App Review: Articulation Test Center

I was given a free copy of the app, Articulation Test Center, in order to provide an honest review.  No other compensation was received.  All opinions are mine.

You are in for a real treat today!  I was lucky enough to be given the opportunity to review the app Articulation Test Center by Little Bee Speech.  This app is designed to assess articulation and phonology skills at the single word level as well as provide an intelligibility rating during a speech sample.

For starters, I watched the tutorials even before I downloaded the app.  You can find the full test tutorial, the quick test/screener tutorial, and the update tutorial here.  Chris from Little Bee Speech was right on to suggest watching these tutorials first.  My review does not intend to show you how to use the app, rather give you my opinions after experiencing the app.

While watching the tutorials {which are also available in written and video form on the app for future reference}, I took notes.  Once I downloaded the app, I administered the full test to my 9 year old, who happens to be working on correcting his speech sound errors.  Then, I administered the screener to my 5 and 3 year olds.  I then watched the tutorials again.  Here is what I noted.

First impression.  This app is absolutely ah-MAZ-ing!

For starters it includes a screener, which allows you to quick test sounds based on age.  The stimulus pictures and target sounds are different for each age level {2 years old, 3-4 years old, 5 years old, and 6 years & older}!  Hello genius!

Once you select an age level, it gives you a quick snapshot of the sounds assessed, based on developmental appropriateness.  New kindergarteners here I come to assess your articulation!

Little Bee Speech indicates that the screener/quick test could be used by teachers, parents, and speech language pathologists.  While I would have liked to have my husband try it out, I might suggest this only be used by speech language pathologists.  However, should a parent or teacher administer the screener, ensure they record each utterance, which will allow the speech language pathologist to mark/review errors.

The full test allows you the choice of assessing sounds in targeted positions {initial, medial, final}, blends, vowels, the /r/ sound separately, as well as including all these features in the full test.  While this choice option is a superstar, time saving feature, I would even like to see class of sound or phonological process options.

The full test has 59 stimulus cards.  The full test was quick to administer, about 5 minutes, even with recording each utterance.  I was pleasantly dreaming of whipping through progress monitoring sessions using this app.

The stimulus pictures are clear and recognizable.  Students verbally label each picture or receive a prompt by clicking on the picture, which gives a short description followed by a question prompt to elicit the target word.  There is also a record button with immediate playback.  My 3 year old easily learned the pattern of tapping the stimulus picture, waiting for a the description, tapping the record button, answering the question prompt, tapping stop, and finally tapping the playback button.  If that is not user friendly, I don't know what is!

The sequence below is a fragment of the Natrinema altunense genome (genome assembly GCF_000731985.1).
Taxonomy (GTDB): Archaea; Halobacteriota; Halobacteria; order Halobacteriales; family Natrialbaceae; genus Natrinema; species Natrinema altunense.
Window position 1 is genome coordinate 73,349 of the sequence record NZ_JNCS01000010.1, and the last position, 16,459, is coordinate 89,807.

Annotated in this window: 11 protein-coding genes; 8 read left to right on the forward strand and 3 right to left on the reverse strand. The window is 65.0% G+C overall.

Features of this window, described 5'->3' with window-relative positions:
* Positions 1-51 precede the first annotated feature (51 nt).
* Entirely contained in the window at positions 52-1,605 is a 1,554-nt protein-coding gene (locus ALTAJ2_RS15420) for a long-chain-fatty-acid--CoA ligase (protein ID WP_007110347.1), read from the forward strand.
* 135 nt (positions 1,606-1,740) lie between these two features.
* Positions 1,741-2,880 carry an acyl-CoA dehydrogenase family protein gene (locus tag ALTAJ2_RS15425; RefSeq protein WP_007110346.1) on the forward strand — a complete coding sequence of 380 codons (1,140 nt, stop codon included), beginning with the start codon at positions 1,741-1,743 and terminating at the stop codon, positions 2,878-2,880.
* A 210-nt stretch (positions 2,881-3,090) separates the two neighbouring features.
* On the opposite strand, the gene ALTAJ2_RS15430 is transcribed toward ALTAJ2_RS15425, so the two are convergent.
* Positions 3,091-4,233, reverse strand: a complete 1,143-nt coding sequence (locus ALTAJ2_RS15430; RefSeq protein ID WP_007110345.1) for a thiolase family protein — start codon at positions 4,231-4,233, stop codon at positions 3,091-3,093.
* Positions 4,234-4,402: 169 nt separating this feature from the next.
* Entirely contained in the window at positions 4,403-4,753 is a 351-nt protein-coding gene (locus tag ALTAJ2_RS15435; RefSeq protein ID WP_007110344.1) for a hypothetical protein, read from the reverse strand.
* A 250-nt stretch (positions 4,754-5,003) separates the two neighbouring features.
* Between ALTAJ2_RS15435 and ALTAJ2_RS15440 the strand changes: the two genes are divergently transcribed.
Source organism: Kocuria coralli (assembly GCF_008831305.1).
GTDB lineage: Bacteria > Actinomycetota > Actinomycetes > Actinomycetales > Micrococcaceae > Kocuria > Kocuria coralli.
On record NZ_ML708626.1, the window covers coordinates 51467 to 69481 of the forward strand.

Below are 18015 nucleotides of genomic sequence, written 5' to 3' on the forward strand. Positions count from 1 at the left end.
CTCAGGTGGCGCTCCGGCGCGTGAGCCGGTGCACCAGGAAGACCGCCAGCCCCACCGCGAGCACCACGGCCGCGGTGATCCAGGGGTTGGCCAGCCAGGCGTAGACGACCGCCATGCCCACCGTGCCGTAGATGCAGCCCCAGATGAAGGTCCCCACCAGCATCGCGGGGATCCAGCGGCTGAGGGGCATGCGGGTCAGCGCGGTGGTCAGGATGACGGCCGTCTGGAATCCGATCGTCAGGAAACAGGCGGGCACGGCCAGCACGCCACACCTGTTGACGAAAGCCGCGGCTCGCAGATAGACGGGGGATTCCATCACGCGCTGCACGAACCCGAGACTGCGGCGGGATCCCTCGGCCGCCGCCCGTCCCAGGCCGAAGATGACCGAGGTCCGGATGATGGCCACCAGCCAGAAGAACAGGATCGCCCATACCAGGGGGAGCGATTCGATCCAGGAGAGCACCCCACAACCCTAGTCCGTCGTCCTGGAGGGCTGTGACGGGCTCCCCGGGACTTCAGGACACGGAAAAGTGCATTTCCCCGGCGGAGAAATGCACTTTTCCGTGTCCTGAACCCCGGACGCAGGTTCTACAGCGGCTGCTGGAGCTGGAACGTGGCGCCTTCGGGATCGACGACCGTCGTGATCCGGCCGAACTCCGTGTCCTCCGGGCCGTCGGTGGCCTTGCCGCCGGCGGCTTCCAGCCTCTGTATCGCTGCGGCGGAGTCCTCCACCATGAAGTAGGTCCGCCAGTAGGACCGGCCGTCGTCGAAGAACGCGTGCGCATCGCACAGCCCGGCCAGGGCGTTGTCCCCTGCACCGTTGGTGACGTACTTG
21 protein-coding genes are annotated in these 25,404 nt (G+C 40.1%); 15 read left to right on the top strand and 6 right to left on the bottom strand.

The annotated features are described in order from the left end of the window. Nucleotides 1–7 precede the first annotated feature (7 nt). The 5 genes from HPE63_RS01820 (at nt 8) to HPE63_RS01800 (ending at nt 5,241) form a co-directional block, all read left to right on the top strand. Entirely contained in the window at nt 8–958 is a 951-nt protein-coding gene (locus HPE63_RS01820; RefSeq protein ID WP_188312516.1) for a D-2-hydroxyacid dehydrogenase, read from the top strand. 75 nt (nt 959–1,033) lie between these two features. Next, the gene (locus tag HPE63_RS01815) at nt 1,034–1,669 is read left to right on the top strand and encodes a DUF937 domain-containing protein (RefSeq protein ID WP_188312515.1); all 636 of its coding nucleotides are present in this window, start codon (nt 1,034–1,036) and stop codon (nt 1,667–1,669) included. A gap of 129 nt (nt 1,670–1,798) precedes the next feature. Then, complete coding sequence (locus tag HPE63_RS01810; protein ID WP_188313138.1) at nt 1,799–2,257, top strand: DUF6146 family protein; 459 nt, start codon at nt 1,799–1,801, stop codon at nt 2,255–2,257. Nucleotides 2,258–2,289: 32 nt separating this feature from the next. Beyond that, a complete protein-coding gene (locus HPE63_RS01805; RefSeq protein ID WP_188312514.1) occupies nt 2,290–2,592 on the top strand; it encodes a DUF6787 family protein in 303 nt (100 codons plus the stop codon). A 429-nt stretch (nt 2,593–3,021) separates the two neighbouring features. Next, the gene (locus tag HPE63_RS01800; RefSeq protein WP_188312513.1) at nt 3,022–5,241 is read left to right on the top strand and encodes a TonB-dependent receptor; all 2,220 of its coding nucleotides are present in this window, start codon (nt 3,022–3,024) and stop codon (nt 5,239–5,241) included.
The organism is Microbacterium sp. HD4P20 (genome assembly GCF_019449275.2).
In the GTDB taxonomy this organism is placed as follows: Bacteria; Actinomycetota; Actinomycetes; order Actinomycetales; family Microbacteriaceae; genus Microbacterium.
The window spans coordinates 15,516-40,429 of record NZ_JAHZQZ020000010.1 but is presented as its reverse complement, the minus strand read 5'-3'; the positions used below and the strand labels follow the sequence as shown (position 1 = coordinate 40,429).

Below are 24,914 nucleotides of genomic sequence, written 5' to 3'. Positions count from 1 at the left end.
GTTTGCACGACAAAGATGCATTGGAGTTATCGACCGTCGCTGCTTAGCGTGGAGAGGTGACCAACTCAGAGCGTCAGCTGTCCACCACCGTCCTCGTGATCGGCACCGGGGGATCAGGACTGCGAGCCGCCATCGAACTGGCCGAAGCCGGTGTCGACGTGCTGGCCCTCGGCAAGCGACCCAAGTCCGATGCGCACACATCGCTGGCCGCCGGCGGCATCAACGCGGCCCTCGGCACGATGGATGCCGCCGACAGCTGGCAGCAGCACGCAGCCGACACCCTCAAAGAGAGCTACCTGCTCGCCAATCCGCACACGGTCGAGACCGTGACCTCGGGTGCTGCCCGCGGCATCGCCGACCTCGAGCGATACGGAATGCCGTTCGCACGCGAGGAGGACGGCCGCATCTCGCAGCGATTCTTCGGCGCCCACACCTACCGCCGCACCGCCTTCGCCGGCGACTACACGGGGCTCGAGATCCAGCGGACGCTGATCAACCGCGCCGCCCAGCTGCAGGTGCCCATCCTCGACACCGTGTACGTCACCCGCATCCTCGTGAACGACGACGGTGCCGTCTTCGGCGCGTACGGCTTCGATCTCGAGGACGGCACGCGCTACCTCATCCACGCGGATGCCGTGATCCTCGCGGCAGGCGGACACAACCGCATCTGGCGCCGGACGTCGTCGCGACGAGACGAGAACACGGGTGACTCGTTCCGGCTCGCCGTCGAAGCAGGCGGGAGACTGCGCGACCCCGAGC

I sat directly across from my children during administration, and while the new app does allow rotation of the stimulus items to face the students {a con I noted while listening to the tutorial, which was updated in version 1.3 to add rotation}, the target word and sound tiles for charting errors still face the examiner.  This was a bit distracting for me as well as my 9 year old.  It did not bother my non-readers.  I could totally get used to this, but I would suggest putting the scoring tiles on the bottom {closest to the examiner} and target word facing and closest to the student.  But since I know nothing about app development, I have no idea if this is even logistically possible to change.  The addition of rotation was key in the new version.

So how easy is it to score?  Say bye-bye to transcription, hello tapping a tile!  Above each target stimulus word/picture are letter/sound tiles.  Targeted sounds are in green.  Should no errors be evident, just leave the tile alone.  If the sound is in error, just tap the sound once to change it to red.  It doesn't stop there.  Click on the arrow and tabs pop up in order to mark a substitution or phonological process.  Simply drag the tile over the target sound to indicate the substitution or drag the phonological process over the portion of the word that was simplified.  Forget what a phonological process means, no problem.  Tabs pop up to define and give examples of the process.  I won't be pulling out my ALPHA Test of Phonology cheat sheet very often {although it is a keeper}.  Should you have a child that distorts sounds or is working toward approximation, you can tap the tile again and it turns yellow.  Click the notes icon and add in any additional information.